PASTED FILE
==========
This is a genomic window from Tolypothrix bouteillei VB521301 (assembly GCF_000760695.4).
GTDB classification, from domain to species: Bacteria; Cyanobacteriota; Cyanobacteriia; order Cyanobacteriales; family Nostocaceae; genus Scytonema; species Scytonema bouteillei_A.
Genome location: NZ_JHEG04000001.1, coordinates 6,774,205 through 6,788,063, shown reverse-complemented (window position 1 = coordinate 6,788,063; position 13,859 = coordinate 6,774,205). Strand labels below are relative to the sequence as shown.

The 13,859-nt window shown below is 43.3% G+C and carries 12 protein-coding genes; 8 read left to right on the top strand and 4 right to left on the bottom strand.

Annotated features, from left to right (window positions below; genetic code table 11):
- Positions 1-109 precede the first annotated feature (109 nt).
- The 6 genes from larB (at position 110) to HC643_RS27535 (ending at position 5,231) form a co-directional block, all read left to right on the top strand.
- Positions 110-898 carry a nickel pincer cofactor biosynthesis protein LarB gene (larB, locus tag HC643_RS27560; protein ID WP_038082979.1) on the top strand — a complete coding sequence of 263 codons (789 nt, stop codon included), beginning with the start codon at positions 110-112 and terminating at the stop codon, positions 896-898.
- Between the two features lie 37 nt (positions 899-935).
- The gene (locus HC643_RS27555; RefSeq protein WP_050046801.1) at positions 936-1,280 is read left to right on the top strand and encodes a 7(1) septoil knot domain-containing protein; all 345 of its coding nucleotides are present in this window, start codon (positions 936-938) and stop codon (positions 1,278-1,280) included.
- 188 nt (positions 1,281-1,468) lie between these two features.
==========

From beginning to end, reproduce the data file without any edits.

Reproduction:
This is a genomic window from Tolypothrix bouteillei VB521301 (assembly GCF_000760695.4).
GTDB classification, from domain to species: Bacteria; Cyanobacteriota; Cyanobacteriia; order Cyanobacteriales; family Nostocaceae; genus Scytonema; species Scytonema bouteillei_A.
Genome location: NZ_JHEG04000001.1, coordinates 6,774,205 through 6,788,063, shown reverse-complemented (window position 1 = coordinate 6,788,063; position 13,859 = coordinate 6,774,205). Strand labels below are relative to the sequence as shown.

The 13,859-nt window shown below is 43.3% G+C and carries 12 protein-coding genes; 8 read left to right on the top strand and 4 right to left on the bottom strand.

Annotated features, from left to right (window positions below; genetic code table 11):
- Positions 1-109 precede the first annotated feature (109 nt).
- The 6 genes from larB (at position 110) to HC643_RS27535 (ending at position 5,231) form a co-directional block, all read left to right on the top strand.
- Positions 110-898 carry a nickel pincer cofactor biosynthesis protein LarB gene (larB, locus tag HC643_RS27560; protein ID WP_038082979.1) on the top strand — a complete coding sequence of 263 codons (789 nt, stop codon included), beginning with the start codon at positions 110-112 and terminating at the stop codon, positions 896-898.
- Between the two features lie 37 nt (positions 899-935).
- The gene (locus HC643_RS27555; RefSeq protein WP_050046801.1) at positions 936-1,280 is read left to right on the top strand and encodes a 7(1) septoil knot domain-containing protein; all 345 of its coding nucleotides are present in this window, start codon (positions 936-938) and stop codon (positions 1,278-1,280) included.
- 188 nt (positions 1,281-1,468) lie between these two features.